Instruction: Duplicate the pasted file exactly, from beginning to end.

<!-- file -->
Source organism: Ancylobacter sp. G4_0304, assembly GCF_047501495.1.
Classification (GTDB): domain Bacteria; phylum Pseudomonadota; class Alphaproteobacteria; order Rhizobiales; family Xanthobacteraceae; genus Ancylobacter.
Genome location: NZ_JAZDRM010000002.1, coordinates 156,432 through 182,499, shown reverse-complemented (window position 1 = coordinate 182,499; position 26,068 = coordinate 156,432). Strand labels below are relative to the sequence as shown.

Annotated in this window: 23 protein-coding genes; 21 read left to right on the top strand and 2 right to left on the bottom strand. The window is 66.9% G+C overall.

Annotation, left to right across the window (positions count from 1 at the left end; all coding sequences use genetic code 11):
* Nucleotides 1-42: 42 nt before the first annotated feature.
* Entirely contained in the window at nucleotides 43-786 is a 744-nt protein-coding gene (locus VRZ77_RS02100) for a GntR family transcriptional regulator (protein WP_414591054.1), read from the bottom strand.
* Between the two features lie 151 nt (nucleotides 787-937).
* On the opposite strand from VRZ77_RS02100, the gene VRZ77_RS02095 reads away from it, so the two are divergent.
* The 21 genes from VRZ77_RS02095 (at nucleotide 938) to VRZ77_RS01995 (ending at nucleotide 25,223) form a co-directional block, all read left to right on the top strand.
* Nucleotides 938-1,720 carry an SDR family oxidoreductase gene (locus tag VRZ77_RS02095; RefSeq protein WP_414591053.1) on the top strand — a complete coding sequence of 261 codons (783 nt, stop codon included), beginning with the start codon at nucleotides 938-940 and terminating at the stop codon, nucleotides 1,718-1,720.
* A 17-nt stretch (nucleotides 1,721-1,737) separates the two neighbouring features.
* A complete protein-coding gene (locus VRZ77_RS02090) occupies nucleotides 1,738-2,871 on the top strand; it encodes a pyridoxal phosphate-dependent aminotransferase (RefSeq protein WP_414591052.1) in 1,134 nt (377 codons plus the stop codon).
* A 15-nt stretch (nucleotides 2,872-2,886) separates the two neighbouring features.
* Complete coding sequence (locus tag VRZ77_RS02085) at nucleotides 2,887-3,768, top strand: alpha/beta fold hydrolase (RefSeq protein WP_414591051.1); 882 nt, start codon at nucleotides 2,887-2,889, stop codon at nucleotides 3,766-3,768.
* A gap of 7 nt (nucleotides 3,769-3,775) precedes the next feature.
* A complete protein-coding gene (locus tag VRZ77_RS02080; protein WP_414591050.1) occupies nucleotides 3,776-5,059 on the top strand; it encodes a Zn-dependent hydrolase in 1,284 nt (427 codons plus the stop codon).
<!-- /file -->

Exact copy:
Source organism: Ancylobacter sp. G4_0304, assembly GCF_047501495.1.
Classification (GTDB): domain Bacteria; phylum Pseudomonadota; class Alphaproteobacteria; order Rhizobiales; family Xanthobacteraceae; genus Ancylobacter.
Genome location: NZ_JAZDRM010000002.1, coordinates 156,432 through 182,499, shown reverse-complemented (window position 1 = coordinate 182,499; position 26,068 = coordinate 156,432). Strand labels below are relative to the sequence as shown.

Annotated in this window: 23 protein-coding genes; 21 read left to right on the top strand and 2 right to left on the bottom strand. The window is 66.9% G+C overall.

Annotation, left to right across the window (positions count from 1 at the left end; all coding sequences use genetic code 11):
* Nucleotides 1-42: 42 nt before the first annotated feature.
* Entirely contained in the window at nucleotides 43-786 is a 744-nt protein-coding gene (locus VRZ77_RS02100) for a GntR family transcriptional regulator (protein WP_414591054.1), read from the bottom strand.
* Between the two features lie 151 nt (nucleotides 787-937).
* On the opposite strand from VRZ77_RS02100, the gene VRZ77_RS02095 reads away from it, so the two are divergent.
* The 21 genes from VRZ77_RS02095 (at nucleotide 938) to VRZ77_RS01995 (ending at nucleotide 25,223) form a co-directional block, all read left to right on the top strand.
* Nucleotides 938-1,720 carry an SDR family oxidoreductase gene (locus tag VRZ77_RS02095; RefSeq protein WP_414591053.1) on the top strand — a complete coding sequence of 261 codons (783 nt, stop codon included), beginning with the start codon at nucleotides 938-940 and terminating at the stop codon, nucleotides 1,718-1,720.
* A 17-nt stretch (nucleotides 1,721-1,737) separates the two neighbouring features.
* A complete protein-coding gene (locus VRZ77_RS02090) occupies nucleotides 1,738-2,871 on the top strand; it encodes a pyridoxal phosphate-dependent aminotransferase (RefSeq protein WP_414591052.1) in 1,134 nt (377 codons plus the stop codon).
* A 15-nt stretch (nucleotides 2,872-2,886) separates the two neighbouring features.
* Complete coding sequence (locus tag VRZ77_RS02085) at nucleotides 2,887-3,768, top strand: alpha/beta fold hydrolase (RefSeq protein WP_414591051.1); 882 nt, start codon at nucleotides 2,887-2,889, stop codon at nucleotides 3,766-3,768.
* A gap of 7 nt (nucleotides 3,769-3,775) precedes the next feature.
* A complete protein-coding gene (locus tag VRZ77_RS02080; protein WP_414591050.1) occupies nucleotides 3,776-5,059 on the top strand; it encodes a Zn-dependent hydrolase in 1,284 nt (427 codons plus the stop codon).